The gray concrete slabs dominating a construction site, a stone’s throw from Kotoka International Airport, don’t look like much right now. By June, they’ll be the foundation of the first Marriott Hotel in sub-Saharan Africa—a symbol of the progress of Ghana’s economy. A brand like Marriott “will put Ghana on the map”, says Nii Ampa-Soware, chief of research at Databank in Accra, who says he “would not be surprised” if other luxury global hotel brands like Sheraton are already planning their own entrance, seeing Marriott as an example of the success to be had in Ghana. “It cements the country’s position within a certain class. Having those international brands gives the country a sense of credibility that it has ‘arrived’.”
It’s the baby of 62-year-old entrepreneur Eissame Halabi-Ahma, who was raised in Damascus and educated in Scotland. He owns half of African Hospitality Ltd (AHL) and has spent 11 years on the Marriott project.
The half-Ghanaian, half-Syrian son of a textile factory owner, he lives near the site in a home overflowing with expensive Persian rugs.
Speeding through the streets of the capital in a sleek BMW, clad in a flowing Arab robe, Halabi-Ahma describes Ghana—the continent’s fastest-growing economy, with government predictions of a 14.5% GDP growth in 2011—as the “Wild Wild West”, a place where any businessman with vision and capital can make a fast return.
While South Africa’s hotel industry suffers from oversupply in the wake of the 2010 World Cup, an influx of business travelers into Ghana has created the opposite. More than 800,000 visitors came to Ghana in 2010 and this year, that number is expected to rise.
Halabi-Ahma estimates a shortfall of 10,000 hotel rooms.
“There’s been a tremendous growth in the hospitality sector in Ghana in recent years,” says George Ayittey, a Ghanaian economist and author. “Oil and gas discovery, a daily non-stop flight service from North America and turmoil in neighboring countries have contributed to the tourism boom. So has Ghana’s political stability, especially as compared with government dysfunction and poor social services in the rest of West Africa.”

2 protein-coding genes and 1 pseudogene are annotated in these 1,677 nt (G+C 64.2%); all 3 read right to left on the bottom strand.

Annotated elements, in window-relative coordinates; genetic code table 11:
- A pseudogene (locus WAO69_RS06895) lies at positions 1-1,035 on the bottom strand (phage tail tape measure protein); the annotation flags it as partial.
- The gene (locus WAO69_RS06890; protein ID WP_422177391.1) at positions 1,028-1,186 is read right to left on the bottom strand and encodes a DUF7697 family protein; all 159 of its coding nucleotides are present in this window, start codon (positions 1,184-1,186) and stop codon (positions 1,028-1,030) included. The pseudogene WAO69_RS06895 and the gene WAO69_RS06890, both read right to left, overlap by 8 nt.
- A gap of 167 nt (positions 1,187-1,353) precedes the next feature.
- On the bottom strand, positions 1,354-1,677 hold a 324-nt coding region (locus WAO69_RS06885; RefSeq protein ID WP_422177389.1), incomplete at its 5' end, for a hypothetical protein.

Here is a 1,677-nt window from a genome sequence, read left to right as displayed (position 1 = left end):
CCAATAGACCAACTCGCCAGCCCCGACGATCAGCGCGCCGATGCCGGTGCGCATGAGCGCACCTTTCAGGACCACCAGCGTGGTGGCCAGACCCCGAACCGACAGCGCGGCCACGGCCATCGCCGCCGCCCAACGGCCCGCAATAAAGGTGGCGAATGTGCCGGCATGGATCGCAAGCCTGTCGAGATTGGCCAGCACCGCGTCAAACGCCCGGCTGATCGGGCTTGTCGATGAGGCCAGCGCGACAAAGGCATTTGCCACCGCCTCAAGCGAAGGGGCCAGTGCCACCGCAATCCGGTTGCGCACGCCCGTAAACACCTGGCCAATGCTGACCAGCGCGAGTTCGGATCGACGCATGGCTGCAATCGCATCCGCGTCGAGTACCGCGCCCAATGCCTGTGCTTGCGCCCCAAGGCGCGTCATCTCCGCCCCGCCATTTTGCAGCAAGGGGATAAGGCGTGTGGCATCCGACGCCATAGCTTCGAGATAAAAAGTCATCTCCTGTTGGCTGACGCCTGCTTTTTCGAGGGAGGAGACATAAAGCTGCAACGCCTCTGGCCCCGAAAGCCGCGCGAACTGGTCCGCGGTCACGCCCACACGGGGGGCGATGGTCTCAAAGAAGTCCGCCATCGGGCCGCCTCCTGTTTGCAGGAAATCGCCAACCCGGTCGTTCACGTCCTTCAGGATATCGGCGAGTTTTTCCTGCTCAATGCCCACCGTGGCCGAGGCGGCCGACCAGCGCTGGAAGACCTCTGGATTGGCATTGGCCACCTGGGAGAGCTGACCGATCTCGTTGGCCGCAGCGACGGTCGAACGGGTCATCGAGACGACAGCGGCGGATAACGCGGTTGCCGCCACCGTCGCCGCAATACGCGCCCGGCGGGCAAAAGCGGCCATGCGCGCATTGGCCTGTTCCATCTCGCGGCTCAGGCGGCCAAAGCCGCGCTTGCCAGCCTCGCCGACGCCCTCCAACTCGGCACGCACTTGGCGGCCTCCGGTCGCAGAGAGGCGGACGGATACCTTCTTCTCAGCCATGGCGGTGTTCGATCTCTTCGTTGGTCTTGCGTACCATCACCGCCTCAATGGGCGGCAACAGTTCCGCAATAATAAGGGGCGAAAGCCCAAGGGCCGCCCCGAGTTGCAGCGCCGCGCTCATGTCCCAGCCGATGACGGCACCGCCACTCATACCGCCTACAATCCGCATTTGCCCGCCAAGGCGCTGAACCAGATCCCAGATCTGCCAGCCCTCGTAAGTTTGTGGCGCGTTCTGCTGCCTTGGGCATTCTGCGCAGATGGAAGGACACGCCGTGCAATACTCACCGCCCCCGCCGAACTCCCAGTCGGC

The Marriott, which will have cost $120 million to develop by its opening day, is the first major project under African Ventures, a subsidiary of AHL, and its equity value is put at nearly $200 million.
Halabi-Ahma says he’s looking for the Marriott to turn a profit of $200 million within 10 years through 221 rooms and a casino.
A self-made entrepreneur who came to real estate and hospitality development late in the game, Halabi-Ahma is a risk-taker who forewent a university education to follow his father into the textile business.
At one point, he tried his hand at rice farming and lost his entire $2 million investment. In 1981, he was left bankrupt in the aftermath of a military coup and sought a new venture.
“I was always looking at Howard Hughes, how he had to fight to succeed,” he says. “If I’d had the knowledge I have today, 40 years ago, I’d be the richest person in the world.”
He focused on real estate development, scooping up cheap land and watching it appreciate. Then there was a fortuitous meeting with a friend, who suggested he try his hand at hotels. As foreign investment swelled, business—and businessmen—poured into Ghana. But those who landed at Kotoka faced a dreary landscape of guesthouses and supposedly brand-name accommodation luxurious for Accra but considered budget-class in the West, ill-run and in need of facelifts.